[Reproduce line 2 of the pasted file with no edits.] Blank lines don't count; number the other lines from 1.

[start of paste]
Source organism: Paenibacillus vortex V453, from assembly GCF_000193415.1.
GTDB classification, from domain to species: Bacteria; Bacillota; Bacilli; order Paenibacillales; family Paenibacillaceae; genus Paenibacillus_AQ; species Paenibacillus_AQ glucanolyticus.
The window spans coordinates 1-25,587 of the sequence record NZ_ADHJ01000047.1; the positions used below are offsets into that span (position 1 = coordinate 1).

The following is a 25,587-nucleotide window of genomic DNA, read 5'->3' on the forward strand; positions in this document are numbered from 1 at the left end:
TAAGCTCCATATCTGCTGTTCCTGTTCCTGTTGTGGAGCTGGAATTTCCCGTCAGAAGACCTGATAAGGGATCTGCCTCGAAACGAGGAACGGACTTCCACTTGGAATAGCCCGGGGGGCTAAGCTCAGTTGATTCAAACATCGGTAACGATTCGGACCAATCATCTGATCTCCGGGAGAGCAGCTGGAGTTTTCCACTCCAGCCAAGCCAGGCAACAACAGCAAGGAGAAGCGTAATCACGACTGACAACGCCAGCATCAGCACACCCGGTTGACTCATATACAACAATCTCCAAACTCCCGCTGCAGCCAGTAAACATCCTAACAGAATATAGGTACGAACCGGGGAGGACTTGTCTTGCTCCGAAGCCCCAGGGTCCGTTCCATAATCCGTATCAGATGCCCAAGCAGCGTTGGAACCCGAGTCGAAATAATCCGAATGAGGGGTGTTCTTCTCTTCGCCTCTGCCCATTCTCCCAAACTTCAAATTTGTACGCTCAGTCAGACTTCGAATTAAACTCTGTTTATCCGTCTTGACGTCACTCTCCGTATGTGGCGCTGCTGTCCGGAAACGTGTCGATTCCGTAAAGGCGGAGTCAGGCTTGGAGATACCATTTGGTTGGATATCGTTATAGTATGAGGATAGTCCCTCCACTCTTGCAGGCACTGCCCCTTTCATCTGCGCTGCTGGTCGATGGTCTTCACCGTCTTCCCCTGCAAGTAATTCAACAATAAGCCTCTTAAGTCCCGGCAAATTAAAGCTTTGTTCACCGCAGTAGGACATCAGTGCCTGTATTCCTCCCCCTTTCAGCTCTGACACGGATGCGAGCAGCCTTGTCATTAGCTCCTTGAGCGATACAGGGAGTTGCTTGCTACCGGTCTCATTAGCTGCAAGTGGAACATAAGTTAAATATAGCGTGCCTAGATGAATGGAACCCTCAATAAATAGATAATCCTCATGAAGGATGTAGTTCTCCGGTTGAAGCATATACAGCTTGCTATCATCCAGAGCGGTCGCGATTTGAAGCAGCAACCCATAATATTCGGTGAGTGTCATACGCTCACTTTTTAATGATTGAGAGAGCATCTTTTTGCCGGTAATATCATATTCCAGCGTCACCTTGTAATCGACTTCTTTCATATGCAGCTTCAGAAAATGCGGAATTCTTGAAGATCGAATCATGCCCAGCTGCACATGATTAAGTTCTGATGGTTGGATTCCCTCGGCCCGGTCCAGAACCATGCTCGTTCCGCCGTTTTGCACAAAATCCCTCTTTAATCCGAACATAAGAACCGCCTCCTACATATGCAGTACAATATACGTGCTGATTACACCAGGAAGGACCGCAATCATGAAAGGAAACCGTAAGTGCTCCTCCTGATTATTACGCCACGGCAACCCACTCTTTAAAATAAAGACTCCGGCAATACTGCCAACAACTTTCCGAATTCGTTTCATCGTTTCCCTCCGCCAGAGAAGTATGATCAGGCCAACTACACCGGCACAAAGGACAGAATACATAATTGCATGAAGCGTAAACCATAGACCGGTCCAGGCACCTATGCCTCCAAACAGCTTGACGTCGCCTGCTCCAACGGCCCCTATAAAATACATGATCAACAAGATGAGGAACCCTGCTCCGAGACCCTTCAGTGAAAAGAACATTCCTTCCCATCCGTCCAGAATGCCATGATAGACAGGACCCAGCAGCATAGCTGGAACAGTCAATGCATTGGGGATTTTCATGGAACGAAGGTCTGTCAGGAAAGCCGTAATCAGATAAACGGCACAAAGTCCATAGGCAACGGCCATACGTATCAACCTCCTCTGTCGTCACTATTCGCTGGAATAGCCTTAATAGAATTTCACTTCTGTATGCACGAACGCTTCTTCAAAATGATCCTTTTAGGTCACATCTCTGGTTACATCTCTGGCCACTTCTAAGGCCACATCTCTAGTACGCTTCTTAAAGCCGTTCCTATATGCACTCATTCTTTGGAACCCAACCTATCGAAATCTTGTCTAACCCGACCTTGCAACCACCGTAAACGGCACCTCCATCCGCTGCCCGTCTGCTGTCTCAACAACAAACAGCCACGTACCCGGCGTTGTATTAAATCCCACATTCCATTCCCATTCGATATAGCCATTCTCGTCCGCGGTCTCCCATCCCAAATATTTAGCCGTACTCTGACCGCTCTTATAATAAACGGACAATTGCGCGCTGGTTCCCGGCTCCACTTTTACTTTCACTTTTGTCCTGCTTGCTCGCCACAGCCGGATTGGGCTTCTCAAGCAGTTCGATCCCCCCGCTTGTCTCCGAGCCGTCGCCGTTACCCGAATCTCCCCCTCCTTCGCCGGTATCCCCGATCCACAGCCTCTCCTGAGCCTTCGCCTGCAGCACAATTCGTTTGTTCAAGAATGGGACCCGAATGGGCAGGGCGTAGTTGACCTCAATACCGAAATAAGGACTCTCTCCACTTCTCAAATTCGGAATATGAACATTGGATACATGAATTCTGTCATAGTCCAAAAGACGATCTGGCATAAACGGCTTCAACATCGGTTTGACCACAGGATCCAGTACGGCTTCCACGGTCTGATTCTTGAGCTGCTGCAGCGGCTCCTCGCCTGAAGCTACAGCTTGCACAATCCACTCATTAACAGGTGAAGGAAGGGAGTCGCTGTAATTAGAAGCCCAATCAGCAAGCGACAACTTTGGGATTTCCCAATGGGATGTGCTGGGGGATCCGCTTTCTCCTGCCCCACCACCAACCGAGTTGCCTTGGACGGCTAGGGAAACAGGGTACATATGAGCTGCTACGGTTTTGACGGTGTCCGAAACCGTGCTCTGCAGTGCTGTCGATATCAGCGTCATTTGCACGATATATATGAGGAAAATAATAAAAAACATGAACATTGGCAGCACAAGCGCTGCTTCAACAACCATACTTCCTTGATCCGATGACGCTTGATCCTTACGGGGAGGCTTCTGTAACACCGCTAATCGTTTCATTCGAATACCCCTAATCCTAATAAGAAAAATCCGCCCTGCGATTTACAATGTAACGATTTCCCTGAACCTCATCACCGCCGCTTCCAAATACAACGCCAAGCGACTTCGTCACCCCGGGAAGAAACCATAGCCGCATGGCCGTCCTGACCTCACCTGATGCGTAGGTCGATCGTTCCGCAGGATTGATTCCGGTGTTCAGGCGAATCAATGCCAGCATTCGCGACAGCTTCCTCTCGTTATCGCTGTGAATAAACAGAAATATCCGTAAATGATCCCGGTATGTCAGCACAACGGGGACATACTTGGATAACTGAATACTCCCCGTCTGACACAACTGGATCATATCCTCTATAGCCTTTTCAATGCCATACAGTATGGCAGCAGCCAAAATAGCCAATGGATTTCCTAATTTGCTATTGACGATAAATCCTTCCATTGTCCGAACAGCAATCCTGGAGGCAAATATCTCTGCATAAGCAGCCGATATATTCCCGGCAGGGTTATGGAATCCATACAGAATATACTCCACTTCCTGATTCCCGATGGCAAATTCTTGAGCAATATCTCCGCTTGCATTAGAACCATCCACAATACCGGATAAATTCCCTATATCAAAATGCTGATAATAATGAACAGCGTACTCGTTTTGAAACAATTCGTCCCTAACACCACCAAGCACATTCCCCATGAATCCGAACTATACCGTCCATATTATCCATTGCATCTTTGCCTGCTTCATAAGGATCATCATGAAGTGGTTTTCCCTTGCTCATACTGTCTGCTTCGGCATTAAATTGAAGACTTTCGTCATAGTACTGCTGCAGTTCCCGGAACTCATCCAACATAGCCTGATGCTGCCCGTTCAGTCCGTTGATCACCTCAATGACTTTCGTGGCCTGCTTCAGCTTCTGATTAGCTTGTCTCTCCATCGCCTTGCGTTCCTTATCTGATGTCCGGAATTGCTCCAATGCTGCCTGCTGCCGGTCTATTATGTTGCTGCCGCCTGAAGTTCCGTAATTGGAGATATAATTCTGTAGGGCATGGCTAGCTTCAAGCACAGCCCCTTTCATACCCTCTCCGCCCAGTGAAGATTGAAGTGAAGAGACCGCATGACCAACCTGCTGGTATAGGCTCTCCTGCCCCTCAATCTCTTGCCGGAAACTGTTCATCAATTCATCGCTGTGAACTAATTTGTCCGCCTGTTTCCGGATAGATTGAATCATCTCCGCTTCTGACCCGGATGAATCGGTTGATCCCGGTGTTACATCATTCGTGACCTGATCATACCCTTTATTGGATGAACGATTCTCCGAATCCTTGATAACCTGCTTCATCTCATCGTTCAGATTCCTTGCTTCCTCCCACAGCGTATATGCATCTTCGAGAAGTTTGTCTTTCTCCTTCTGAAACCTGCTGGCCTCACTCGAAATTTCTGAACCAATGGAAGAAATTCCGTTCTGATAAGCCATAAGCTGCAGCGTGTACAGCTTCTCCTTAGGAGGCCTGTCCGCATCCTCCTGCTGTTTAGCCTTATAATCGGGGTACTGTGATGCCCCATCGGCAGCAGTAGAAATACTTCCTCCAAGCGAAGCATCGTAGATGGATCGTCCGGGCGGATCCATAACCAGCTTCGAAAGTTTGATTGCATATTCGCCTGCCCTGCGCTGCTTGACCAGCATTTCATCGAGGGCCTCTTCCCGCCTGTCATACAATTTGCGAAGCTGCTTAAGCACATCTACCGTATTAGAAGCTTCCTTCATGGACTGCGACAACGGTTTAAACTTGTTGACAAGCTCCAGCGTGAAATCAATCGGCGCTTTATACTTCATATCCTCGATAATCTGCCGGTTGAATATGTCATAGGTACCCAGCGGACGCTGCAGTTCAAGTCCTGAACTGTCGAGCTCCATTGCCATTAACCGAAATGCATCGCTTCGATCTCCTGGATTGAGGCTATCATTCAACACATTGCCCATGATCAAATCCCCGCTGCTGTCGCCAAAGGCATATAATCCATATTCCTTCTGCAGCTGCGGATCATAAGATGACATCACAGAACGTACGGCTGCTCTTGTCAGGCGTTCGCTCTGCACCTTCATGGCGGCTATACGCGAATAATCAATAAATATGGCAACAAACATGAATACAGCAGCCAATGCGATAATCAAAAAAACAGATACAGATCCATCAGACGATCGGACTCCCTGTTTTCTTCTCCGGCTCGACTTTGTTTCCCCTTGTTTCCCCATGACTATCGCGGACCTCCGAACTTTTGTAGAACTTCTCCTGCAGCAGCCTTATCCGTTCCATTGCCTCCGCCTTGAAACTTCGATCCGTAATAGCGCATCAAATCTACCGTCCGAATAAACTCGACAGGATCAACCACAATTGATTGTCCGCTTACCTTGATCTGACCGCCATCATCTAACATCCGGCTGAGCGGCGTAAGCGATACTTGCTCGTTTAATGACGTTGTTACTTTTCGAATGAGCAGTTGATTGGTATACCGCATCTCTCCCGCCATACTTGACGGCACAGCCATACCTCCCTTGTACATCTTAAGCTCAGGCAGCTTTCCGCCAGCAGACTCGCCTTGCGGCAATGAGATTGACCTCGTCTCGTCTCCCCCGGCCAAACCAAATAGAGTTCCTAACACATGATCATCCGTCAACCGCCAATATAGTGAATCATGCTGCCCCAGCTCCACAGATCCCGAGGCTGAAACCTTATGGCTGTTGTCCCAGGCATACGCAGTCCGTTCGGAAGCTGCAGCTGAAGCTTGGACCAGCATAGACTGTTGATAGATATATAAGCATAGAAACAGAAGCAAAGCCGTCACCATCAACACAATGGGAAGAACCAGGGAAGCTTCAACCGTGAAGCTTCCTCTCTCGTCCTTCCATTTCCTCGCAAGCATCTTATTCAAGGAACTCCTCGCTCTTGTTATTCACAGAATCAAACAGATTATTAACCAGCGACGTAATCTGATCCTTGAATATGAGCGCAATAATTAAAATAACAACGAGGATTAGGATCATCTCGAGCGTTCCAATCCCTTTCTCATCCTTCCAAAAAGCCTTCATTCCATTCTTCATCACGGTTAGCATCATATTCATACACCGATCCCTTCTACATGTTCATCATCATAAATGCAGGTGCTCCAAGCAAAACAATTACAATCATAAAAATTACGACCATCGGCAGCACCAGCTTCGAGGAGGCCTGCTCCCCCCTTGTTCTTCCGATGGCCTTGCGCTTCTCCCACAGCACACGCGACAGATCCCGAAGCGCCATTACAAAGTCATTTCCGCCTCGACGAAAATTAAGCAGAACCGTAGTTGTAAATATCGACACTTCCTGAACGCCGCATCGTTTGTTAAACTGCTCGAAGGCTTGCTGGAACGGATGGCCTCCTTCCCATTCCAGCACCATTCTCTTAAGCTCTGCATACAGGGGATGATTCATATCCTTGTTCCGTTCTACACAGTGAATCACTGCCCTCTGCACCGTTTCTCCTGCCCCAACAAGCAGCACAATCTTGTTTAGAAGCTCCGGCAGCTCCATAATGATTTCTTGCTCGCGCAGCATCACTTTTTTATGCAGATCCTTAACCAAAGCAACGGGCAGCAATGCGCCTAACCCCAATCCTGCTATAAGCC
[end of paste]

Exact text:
GTDB classification, from domain to species: Bacteria; Bacillota; Bacilli; order Paenibacillales; family Paenibacillaceae; genus Paenibacillus_AQ; species Paenibacillus_AQ glucanolyticus.